Step by Step: The Farming Journey
After working a trade show in 2016 and processing the breadth and depth of the questions that growers tossed his way, Kirkbride wondered if a roots-up approach might help him provide better answers.
Soon he was tinkering in his Pana, Illinois, shop, constructing a 6-foot-tall panel display engineered to show off nine sets of corn roots. The 6-feet-tall panel features nine holes in a grid through which a variety of root systems can be easily showcased. Penetrating, modified and fibrous roots are visible, labeled by the types of soil in which they were grown—coarse, medium and fine.
The project has proven to be a hit so far at 2017 trade shows. Growers can instantly capture an idea of which Golden Harvest® and NK® Corn hybrids are best suited for their soils.
“It really piques people’s interest as they travel through our trade-show experience,” says Kirkbride, a Syngenta product development agronomy manager. “It’s a visual that helps start the conversation with the grower.”
For Syngenta, those conversations are key to the success of any trade show. And Kirkbride’s display is just one piece of a significant overhaul of the way Syngenta approaches these public-facing events.
“We want to tell our story in a relatable way,” says Melissa Lord, Syngenta trade show and customer event lead. “And growers want to visualize, touch and feel, and connect the dots.”
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Informative and Entertaining
The National Farm Machinery Show (NFMS) didn’t earn the nickname “Farmer Mardi Gras” because it has a scholarly, no-nonsense vibe. But trade shows are more than social events. People from around the country descend on these big shows to learn about the latest innovations. They expect companies to deliver.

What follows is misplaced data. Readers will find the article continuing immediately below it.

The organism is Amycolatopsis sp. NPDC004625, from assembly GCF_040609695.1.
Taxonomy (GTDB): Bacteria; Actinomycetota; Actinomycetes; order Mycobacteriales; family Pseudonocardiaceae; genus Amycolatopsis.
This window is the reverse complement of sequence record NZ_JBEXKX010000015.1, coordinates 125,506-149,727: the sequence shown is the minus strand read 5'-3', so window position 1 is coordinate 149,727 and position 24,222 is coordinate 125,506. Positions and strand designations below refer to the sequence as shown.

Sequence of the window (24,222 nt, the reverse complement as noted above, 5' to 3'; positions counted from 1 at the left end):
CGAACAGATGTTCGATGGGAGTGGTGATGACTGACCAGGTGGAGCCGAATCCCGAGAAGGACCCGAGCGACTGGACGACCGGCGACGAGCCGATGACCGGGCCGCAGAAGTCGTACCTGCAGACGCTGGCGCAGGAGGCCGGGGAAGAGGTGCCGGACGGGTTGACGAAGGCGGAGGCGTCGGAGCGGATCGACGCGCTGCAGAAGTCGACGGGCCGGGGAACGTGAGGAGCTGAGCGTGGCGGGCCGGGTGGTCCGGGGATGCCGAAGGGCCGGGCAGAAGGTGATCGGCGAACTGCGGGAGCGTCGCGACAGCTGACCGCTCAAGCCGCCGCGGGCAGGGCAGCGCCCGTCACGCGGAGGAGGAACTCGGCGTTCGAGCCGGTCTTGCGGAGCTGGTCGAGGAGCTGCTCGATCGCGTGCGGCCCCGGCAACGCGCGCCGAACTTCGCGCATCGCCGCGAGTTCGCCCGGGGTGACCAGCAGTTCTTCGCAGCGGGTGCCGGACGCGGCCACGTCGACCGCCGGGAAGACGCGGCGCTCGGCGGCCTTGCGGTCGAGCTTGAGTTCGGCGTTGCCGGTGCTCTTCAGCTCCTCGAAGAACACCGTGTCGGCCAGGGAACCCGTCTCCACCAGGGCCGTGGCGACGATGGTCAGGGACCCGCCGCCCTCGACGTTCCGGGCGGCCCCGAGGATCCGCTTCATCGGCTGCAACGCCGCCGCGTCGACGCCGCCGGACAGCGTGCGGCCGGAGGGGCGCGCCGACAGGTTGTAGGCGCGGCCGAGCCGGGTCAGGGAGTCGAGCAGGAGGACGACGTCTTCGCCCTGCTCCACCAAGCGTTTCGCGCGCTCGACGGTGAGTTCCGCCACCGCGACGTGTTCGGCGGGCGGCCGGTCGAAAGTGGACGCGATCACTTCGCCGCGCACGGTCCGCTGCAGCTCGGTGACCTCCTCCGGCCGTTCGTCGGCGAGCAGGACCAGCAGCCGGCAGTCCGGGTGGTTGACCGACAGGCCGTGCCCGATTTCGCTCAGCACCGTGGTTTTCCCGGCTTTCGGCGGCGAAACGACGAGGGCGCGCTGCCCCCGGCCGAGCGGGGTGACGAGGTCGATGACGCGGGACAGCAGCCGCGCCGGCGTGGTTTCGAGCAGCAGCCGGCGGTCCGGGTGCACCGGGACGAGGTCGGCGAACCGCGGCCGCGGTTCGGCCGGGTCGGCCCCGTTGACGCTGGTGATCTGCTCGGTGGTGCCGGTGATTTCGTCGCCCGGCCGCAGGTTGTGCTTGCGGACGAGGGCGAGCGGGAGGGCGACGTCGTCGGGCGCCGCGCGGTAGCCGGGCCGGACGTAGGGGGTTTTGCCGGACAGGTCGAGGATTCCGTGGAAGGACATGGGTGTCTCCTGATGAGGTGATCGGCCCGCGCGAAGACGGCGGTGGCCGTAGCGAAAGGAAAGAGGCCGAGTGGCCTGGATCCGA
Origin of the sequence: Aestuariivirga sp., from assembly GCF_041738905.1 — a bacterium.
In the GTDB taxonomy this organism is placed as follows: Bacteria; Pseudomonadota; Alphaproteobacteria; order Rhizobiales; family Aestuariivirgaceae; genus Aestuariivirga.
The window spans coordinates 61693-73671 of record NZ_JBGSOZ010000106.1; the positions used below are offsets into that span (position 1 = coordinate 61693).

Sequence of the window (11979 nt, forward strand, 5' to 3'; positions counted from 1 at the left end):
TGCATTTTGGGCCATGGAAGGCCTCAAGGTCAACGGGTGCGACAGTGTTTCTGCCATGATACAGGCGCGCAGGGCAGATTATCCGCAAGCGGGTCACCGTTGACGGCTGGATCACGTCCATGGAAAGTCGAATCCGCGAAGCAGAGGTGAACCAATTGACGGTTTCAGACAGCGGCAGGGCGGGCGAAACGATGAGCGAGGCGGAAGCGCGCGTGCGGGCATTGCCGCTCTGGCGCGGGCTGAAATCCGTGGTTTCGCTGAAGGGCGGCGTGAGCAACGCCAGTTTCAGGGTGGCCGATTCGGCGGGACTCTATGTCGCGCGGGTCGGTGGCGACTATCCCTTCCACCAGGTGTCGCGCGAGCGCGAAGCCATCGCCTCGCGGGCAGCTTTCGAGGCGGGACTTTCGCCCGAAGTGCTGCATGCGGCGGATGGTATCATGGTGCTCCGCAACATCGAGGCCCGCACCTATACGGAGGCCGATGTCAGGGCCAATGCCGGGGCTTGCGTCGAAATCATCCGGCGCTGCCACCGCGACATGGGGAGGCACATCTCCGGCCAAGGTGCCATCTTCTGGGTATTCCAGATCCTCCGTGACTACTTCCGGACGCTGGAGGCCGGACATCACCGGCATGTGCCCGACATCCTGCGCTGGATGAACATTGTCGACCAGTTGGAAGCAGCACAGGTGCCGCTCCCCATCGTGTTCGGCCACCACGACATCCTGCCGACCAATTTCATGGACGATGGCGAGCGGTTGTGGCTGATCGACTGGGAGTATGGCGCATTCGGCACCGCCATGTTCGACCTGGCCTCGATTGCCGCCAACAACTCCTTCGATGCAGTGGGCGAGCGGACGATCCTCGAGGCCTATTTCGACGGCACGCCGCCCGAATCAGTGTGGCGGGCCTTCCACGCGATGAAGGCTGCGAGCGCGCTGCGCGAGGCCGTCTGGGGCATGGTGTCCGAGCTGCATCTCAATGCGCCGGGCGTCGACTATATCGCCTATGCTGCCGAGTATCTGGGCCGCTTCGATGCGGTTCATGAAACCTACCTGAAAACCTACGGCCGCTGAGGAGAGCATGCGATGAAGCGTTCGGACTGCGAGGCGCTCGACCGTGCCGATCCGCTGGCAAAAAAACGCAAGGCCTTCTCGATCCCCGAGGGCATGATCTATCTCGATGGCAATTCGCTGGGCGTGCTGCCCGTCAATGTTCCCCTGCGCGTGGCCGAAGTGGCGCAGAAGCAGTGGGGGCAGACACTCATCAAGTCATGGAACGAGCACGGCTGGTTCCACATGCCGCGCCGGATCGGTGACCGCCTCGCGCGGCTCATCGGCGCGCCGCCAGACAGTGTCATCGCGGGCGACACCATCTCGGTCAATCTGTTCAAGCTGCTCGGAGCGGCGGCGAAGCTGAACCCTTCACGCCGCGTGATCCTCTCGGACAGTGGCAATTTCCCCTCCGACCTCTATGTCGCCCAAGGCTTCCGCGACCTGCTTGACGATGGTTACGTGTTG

Each year, NFMS is the first stop on the Syngenta big-four circuit of trade shows, which also includes Commodity Classic, Farm Progress Show and Husker Harvest Days. Syngenta has long had a significant presence at each. Starting in August 2016 with Farm Progress, the company unveiled a completely transformed trade-show experience. Visitors pass through a single entryway and begin a multistep journey that follows the natural progression of the growing season, from planting through harvest.
Syngenta experts are stationed along the way to provide product insight and advice, and to answer grower-specific questions. Designed for inclusivity, the experience touches on a wide range of crops and products, and it’s engineered to reach the greatest possible audience.
At one stop, growers can calculate the estimated return on their investment when planting Enogen® corn enzyme technology, a unique in-seed innovation that enhances ethanol production. At another, the benefits of Trivapro® fungicide—a disease-control breakthrough in corn, soybeans and wheat—are brought to life through an interactive digital kiosk. Live plants exemplify the benefits of Syngenta seed versus competitors’ seed.
“We want to tell our story in a relatable way. And growers want to visualize, touch and feel, and connect the dots.”
An incentivized map activity encourages visitors to complete the journey. At each station they visit, participants receive a token. If they earn enough tokens after completing the journey, they can exchange them for a small gift. For example, at the 2016 Farm Progress Show, participants could receive a free drink ticket.
The new approach has been such a success that Syngenta will implement it for all of the larger shows in 2017. Booths at smaller regional shows also will reflect elements of the approach. The concept allows for fluidity; as new products are launched, Syngenta can reconfigure segments of the journey to encourage additional connections with growers.
“We like to implement an experience,” says Kent Jones, an account executive with 3D Exhibits, which played a significant role in the redesign. “We want growers to fully understand the benefit of Syngenta products.”
Brad Schmidt of Kamrar, Iowa, is one of those growers who definitely understands. He walked the Syngenta journey last year during Farm Progress. “It’s always nice to see the newest stuff,” says Schmidt, who farms about 1,400 acres of corn and soybeans. “You get a taste of what’s to come.”
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“It’s good to know that Syngenta is investing in R&D,” he adds. “The trade-show experience can help growers like me see that we’re getting what we pay for when we purchase a Syngenta product. The company isn’t just pocketing the money; it’s putting it back onto the farm.”